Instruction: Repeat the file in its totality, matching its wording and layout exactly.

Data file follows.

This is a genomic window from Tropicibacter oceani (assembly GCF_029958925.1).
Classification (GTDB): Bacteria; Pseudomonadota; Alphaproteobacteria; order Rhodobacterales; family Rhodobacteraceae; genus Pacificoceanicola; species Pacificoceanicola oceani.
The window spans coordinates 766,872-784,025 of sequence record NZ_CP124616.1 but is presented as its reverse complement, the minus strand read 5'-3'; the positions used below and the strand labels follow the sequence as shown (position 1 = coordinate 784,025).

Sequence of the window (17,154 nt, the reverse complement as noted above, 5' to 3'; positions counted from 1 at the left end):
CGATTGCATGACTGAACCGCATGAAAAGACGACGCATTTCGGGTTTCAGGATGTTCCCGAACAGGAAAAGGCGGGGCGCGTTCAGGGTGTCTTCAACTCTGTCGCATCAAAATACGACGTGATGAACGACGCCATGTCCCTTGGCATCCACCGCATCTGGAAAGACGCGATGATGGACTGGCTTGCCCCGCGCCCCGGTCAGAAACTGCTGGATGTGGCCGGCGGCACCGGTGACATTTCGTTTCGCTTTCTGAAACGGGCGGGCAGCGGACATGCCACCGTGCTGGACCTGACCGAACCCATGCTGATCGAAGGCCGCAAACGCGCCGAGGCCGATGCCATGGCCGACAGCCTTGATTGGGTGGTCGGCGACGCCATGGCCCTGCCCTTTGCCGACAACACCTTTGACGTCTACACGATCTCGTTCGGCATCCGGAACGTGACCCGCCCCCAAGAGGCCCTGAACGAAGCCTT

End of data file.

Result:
This is a genomic window from Tropicibacter oceani (assembly GCF_029958925.1).
Classification (GTDB): Bacteria; Pseudomonadota; Alphaproteobacteria; order Rhodobacterales; family Rhodobacteraceae; genus Pacificoceanicola; species Pacificoceanicola oceani.
The window spans coordinates 766,872-784,025 of sequence record NZ_CP124616.1 but is presented as its reverse complement, the minus strand read 5'-3'; the positions used below and the strand labels follow the sequence as shown (position 1 = coordinate 784,025).

Sequence of the window (17,154 nt, the reverse complement as noted above, 5' to 3'; positions counted from 1 at the left end):
CGATTGCATGACTGAACCGCATGAAAAGACGACGCATTTCGGGTTTCAGGATGTTCCCGAACAGGAAAAGGCGGGGCGCGTTCAGGGTGTCTTCAACTCTGTCGCATCAAAATACGACGTGATGAACGACGCCATGTCCCTTGGCATCCACCGCATCTGGAAAGACGCGATGATGGACTGGCTTGCCCCGCGCCCCGGTCAGAAACTGCTGGATGTGGCCGGCGGCACCGGTGACATTTCGTTTCGCTTTCTGAAACGGGCGGGCAGCGGACATGCCACCGTGCTGGACCTGACCGAACCCATGCTGATCGAAGGCCGCAAACGCGCCGAGGCCGATGCCATGGCCGACAGCCTTGATTGGGTGGTCGGCGACGCCATGGCCCTGCCCTTTGCCGACAACACCTTTGACGTCTACACGATCTCGTTCGGCATCCGGAACGTGACCCGCCCCCAAGAGGCCCTGAACGAAGCCTT